For the most of the season, the Sun Devils have shown an incredible knack to overcome any adverse situation they encountered. Walter states that the reasons for this attribute are all embedded in the spirit of the team. "You don't want to go into Autzen Stadium and go down 21 points, because that sure isn't how you draw things up. But, to come back in that type of atmosphere and respond is huge and I would say it is just the mental attitude of this team. A lot of guys on the team said they looked at the scoreboard when we were down 21-0 and it didn't even register that we couldn't comeback and win the game. You can't measure it in stats, in wins or losses; it is just confidence and what makes this team go. The comebacks are special and speak volumes toward the character of this football team." The ASU quarterback seemed to get off to a sluggish start that was reminisced of his worst game of the season, just the other week against Oregon State. As always, he was able to dig himself out of the hole he dug. "Against Oregon State it was kind of a situation where I got knocked around early and couldn't find a rhythm or get things to click. I asked Coach Helfrich (ASU's Quarterbacks Coach) if there were any nuances that he went through when he was a player that could help me. This game didn't start out good early with two interceptions early and the offense wasn't clicking in the first quarter. But, it felt like we were close and the rhythm was maybe just a half a beat off. I really think it was just our team relaxing and letting things happen. We didn't press and just played our game."

When you're a quarterback and your head coach is also the offensive coordinator, your relationship can be more strenuous than usual. However, Walter has nothing but positive words when he talked about Dirk Koetter, and according to him that relationship has a very positive impact on the squad. "The communication lines have always been there, but now it is really open and it truly reflects the state of this program and where we are as a team. The feeling between coach and I is really great and I think that is the way it is pretty much for our whole team right now." It doesn't hurt that Koetter's explosive offensive schemes fit Walter like a glove. "After the game, I said, the system allows you to put up numbers like that. Any given day you can throw for 400 yards. The calls that were made were absolutely perfect in the situations. With the some of the athletes we have on the field, those plays can really hurt other teams. Shaun McDonald made some great catches on some poor throws. More often than not he is making the big plays. Having someone like him on our side is great. Hopefully he will be around next year and we can keep this going." If there's an aspect of Koetter's coaching that Walter is less enamored with, it is the fact that on game day the ASU skipper prefers personal communication to hand signals. "It just helps so you don't miss any signals. I am not a fan of it, because I get tired running over there all of the time. I would rather have it signaled into me, but in a case where you are in a loud and crazy environment like Autzen Stadium, it really helps."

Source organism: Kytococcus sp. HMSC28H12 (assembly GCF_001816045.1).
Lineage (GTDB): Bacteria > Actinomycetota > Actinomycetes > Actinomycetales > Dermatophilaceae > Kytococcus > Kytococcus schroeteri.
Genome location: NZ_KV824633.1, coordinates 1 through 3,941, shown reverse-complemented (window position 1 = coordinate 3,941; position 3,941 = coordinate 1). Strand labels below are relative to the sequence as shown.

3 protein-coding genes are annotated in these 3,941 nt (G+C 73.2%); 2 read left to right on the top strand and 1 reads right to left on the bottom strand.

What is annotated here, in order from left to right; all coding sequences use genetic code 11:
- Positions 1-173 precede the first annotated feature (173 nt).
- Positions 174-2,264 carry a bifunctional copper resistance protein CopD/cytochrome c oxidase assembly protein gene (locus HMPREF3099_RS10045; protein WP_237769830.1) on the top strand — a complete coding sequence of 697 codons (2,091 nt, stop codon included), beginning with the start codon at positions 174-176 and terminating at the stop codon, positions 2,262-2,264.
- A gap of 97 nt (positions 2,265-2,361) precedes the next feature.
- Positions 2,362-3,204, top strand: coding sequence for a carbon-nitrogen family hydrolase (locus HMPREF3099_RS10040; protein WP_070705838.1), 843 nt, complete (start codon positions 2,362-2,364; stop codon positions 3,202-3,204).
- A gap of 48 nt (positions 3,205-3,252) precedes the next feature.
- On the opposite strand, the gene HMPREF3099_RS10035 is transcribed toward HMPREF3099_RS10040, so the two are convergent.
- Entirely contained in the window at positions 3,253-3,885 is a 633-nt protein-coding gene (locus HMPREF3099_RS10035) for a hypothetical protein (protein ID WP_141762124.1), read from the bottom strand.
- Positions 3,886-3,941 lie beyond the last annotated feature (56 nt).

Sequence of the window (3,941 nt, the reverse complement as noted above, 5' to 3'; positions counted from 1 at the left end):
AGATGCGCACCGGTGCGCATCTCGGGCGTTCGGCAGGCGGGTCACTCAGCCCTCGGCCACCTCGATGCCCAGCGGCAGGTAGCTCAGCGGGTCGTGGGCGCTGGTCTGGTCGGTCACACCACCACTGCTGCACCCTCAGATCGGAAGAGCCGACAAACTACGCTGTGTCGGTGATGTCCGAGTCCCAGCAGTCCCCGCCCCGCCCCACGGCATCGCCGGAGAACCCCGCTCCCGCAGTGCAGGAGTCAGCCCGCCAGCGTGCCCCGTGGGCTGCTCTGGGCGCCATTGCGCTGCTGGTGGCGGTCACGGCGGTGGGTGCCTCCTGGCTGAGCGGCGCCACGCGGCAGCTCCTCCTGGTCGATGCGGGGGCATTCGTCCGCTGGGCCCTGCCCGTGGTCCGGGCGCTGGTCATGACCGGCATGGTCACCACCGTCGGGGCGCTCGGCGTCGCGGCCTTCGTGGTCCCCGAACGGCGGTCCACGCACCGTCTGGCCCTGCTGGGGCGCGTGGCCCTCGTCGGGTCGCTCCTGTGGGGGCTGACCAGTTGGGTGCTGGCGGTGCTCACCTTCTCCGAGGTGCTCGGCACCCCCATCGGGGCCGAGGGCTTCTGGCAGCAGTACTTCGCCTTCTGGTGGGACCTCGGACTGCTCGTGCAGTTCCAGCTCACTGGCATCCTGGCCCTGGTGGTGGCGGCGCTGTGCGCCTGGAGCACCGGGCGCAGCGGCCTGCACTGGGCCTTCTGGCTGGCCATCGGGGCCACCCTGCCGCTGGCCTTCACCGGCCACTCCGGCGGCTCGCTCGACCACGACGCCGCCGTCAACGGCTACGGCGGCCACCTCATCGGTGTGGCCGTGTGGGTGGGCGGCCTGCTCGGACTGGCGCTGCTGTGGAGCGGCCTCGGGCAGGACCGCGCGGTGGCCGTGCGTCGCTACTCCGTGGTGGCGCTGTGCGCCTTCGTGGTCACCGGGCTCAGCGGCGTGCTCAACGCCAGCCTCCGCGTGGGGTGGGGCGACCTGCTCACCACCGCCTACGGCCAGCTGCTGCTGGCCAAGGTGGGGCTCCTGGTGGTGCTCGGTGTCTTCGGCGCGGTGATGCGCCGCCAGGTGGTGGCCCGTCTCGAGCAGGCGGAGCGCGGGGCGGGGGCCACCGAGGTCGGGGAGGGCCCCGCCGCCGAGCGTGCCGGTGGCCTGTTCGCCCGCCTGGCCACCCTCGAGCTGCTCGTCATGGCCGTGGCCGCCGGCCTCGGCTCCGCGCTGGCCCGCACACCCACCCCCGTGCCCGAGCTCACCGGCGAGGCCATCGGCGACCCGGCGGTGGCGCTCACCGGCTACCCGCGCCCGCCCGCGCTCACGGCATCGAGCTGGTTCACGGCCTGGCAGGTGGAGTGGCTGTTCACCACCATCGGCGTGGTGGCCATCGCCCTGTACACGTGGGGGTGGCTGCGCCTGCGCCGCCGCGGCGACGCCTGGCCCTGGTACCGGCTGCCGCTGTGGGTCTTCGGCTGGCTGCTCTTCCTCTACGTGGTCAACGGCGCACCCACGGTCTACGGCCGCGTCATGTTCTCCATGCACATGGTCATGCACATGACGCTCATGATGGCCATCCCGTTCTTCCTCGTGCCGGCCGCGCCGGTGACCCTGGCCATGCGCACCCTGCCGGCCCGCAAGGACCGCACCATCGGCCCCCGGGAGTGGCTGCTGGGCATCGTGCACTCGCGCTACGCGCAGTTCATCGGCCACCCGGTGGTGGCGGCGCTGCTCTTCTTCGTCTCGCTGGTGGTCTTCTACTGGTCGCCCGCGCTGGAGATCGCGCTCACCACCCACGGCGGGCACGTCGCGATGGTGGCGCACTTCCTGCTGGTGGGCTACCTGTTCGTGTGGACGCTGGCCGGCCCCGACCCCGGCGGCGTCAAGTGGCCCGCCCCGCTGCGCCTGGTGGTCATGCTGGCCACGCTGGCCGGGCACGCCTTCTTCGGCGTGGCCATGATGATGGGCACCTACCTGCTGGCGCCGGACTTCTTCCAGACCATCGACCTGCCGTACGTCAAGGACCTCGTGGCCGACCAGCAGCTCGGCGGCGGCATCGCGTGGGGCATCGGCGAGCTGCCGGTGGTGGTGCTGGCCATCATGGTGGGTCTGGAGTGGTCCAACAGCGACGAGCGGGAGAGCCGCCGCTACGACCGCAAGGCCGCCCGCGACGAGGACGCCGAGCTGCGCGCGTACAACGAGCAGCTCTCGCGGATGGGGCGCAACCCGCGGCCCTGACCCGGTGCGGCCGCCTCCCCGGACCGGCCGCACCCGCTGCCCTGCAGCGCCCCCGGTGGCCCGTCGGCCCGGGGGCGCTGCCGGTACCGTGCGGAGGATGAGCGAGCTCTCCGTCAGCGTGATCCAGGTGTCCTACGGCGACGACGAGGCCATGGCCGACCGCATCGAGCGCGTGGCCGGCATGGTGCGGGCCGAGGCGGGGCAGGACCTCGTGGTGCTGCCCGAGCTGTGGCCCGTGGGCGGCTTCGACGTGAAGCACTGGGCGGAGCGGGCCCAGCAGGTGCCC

While Walter looked like a grizzled veteran against Oregon, it's hard to realize that he's only a sophomore who amassed a mere 546 yards on 86 attempts in all of 2001. The most recent Pac-10 offensive player of the week knows that his improvement is just one more reason why the future of the team is even brighter than the present. "We are an extremely young team and will get a lot back next year. What we will be able to accomplish this year will surprise some people, but we expected this. All the hard work in the off-season has paid off and will continue to pay off, as we grow older as a team and more confident within the program. I think the most important thing is that a younger team like ours is learning how to win close games and seeing how fun it can be to win." If there was any display of inexperience on his part, it was the fact that he tossed the ball when the game ended, when he had to chance to keep an invaluable memento. "I wanted to throw it into the stands, but didn't know if I would get a penalty or something, plus, that is pretty disrespectful to the Oregon Ducks. We were all celebrating. It is probably with the rest of the game balls from that game. I have to go get one though so I can remember that game." And Sun Devil fans are likely to remember this game for years to come…